Loans vs credit cards

Credit card debts should always be paid off in the cheapest possible way and as quickly as is manageable. Some of the best ways of achieving financial freedom include taking out a low-cost loan or switching to a credit card which offers a period of 0% interest.

With the current low rates, there are some fantastic deals around for both loans and credit cards. So which type of borrowing should you choose? As with anything, each option has its pros and cons. Take a look at these below to help you to make the right decision about borrowing and release you from debt as soon as possible.

Money tree

Loans — Pros

With interest rates at an all-time low, now is a great time to take advantage of a cheap homeowner loans. Loan companies have been doing their best to outbid each other and this has brought rates down even further.

For those who have a qualifying credit score, it is possible to borrow between £7,500 and £15,000 at considerably less than 5% APR. In addition to the fantastic rates available, borrowers know that by taking out a fixed-term low-cost loan, they will be debt-free at the end of the repayment period.

 

Loans — Cons

For those who wish to borrow less than £7,500 or more than £15,000, rates are typically higher. This is because they fall out of the ‘mid-range’ loan amount preferred by lenders.

So for those wishing to borrow between £5,000 and £7,499 or between £15,001 and £25,000, rates tend to be in the region of 6-7% APR. Those wishing to take out secured loans of under £2,000 are likely to pay significantly more interest — around 19.5% APR.

If you are borrowing outside of the mid-range, a loan is therefore less attractive, especially for those eligible for credit cards offering 0% interest on balance transfers.

 

Credit Cards — Pros

Signing up for a credit card with 0% interest on balance transfers is a smart move for those who are certain they are disciplined enough to completely pay off the balance within the 0% interest period.

The really good news is that companies are offering some amazing balance-transfer deals at the moment. A number of lenders are currently able to offer an interest-free period of up to 30 months. This gives the debtor two years and six months to repay the debt before being charged a single pound in interest. Even with the inevitable balance-transfer fee of around 3%, this is a great opportunity to save money.

For those who are looking to pay off their debts for even less and are in a position to clear them more quickly, it is a good idea to consider credit cards with a shorter interest-free period. These typically require a smaller fee for balance transfers. For a 24-month interest-free period it is possible to find lenders offering balance transfers for a fee 1.5%. For a 12-month period, fees can be even less at around 0.75%.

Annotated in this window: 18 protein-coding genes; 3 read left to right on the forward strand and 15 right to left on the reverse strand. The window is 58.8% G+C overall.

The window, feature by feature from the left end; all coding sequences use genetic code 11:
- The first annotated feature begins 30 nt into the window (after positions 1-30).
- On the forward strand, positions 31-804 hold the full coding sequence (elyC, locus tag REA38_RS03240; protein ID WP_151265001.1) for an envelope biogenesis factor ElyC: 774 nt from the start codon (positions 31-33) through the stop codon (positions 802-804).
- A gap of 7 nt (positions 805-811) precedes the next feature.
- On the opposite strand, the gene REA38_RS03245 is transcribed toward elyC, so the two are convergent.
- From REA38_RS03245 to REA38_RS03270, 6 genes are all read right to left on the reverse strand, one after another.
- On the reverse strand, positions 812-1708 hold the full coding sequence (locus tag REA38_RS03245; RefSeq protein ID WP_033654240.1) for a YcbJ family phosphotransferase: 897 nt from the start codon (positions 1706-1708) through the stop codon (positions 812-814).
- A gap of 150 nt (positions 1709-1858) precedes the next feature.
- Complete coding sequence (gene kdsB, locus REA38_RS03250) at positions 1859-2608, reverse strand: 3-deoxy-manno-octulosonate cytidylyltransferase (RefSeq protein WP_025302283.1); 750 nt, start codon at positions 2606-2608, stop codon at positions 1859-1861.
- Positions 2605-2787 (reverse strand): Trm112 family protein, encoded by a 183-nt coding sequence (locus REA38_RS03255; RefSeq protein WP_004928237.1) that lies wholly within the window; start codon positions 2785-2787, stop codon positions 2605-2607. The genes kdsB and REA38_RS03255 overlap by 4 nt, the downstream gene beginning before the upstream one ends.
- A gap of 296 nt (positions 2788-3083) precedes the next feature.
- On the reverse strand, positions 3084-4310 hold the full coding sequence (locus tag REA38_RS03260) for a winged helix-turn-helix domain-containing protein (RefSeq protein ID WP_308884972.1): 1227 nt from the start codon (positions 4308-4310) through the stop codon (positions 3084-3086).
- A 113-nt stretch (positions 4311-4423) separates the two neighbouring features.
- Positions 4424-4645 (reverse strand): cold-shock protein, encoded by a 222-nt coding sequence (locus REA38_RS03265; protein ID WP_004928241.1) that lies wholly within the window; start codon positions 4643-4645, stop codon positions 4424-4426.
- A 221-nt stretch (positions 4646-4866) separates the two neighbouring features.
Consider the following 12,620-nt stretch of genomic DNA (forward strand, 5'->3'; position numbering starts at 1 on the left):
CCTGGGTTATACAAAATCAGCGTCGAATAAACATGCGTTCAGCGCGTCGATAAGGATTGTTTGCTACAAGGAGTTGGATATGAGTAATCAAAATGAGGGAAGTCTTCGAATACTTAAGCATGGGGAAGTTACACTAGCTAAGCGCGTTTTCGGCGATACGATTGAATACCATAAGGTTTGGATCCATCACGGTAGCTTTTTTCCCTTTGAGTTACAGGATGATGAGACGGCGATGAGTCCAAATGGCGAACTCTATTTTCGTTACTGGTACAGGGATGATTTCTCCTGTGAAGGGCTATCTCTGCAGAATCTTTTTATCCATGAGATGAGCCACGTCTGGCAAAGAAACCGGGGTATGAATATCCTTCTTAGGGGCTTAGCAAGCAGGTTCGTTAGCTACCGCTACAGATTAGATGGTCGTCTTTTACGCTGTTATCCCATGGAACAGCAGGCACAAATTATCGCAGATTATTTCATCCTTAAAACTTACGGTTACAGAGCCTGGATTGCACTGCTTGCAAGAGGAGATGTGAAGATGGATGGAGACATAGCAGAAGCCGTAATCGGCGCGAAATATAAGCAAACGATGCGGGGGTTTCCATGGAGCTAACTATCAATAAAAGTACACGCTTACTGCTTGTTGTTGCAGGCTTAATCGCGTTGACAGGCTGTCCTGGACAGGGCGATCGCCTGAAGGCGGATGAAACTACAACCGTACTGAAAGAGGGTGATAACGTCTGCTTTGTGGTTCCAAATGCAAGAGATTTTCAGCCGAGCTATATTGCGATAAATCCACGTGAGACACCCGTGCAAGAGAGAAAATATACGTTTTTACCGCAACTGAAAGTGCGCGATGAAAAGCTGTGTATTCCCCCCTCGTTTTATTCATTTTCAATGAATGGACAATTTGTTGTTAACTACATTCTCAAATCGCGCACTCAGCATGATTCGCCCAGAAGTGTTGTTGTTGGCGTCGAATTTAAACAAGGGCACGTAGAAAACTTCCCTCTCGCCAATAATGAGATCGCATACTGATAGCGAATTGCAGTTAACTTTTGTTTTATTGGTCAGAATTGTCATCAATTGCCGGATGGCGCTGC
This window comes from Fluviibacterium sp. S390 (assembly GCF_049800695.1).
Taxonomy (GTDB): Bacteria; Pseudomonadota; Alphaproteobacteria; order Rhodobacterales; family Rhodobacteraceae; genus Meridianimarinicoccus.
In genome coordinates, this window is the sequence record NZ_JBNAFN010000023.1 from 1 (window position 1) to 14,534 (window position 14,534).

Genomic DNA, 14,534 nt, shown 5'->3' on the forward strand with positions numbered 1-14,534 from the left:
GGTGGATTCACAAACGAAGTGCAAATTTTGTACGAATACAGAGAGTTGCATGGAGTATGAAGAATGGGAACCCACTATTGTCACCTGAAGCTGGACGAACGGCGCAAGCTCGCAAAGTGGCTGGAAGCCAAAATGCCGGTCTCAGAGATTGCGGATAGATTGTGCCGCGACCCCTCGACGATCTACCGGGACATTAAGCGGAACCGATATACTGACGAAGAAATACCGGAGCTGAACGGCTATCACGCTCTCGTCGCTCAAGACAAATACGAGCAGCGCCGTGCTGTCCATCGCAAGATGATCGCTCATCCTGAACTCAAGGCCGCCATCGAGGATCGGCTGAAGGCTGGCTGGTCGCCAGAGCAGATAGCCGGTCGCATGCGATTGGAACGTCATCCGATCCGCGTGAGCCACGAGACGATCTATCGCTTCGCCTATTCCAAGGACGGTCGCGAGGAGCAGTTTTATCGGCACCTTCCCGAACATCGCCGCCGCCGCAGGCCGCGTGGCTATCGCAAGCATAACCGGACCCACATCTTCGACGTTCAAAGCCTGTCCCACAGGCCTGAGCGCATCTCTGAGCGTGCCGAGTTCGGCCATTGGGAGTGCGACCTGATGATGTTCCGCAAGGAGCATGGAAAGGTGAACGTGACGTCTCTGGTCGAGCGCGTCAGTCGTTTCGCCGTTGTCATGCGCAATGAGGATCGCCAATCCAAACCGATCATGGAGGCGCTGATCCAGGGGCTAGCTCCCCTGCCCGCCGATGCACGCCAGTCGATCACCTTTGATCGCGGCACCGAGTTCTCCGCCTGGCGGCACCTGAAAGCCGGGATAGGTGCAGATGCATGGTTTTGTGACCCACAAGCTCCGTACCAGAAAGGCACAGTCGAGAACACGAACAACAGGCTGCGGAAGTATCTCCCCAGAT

Credit Cards — Cons

Balance-transfer fees are obviously one disadvantage of interest-free credit cards. But there are more. Customers who are unable to clear their debts before the end of the interest-free period will end up paying extremely high rates of interest on the remaining balance. Rates in the region of 18%-20%, and sometimes even higher, will cost a significant amount of money, even over a period of one or two months.

This makes an interest-free credit card a bad choice for those who are already struggling financially, or who lack the discipline to pay off the debt. Many lenders also limit their best offers to new customers and, as such, existing customers may not benefit from the top deals, no matter how good their credit score.

 

Summary

Homeowner loans are a good option if:

– You owe between £7,500 and £20,000.

– You require a repayment period of over two and a half years.

– You prefer fixed payments for increased financial security.

 

A credit card with 0% interest on balance transfers is a good option if:

– You owe under £5,000.

– You have good financial discipline and will follow a repayment plan.

– You are definitely able to completely repay the debt within 24-30 months.

– You would prefer not to pay any interest.

 

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1 Comment

  1. Brittany
    February 13, 2015 / 18:23

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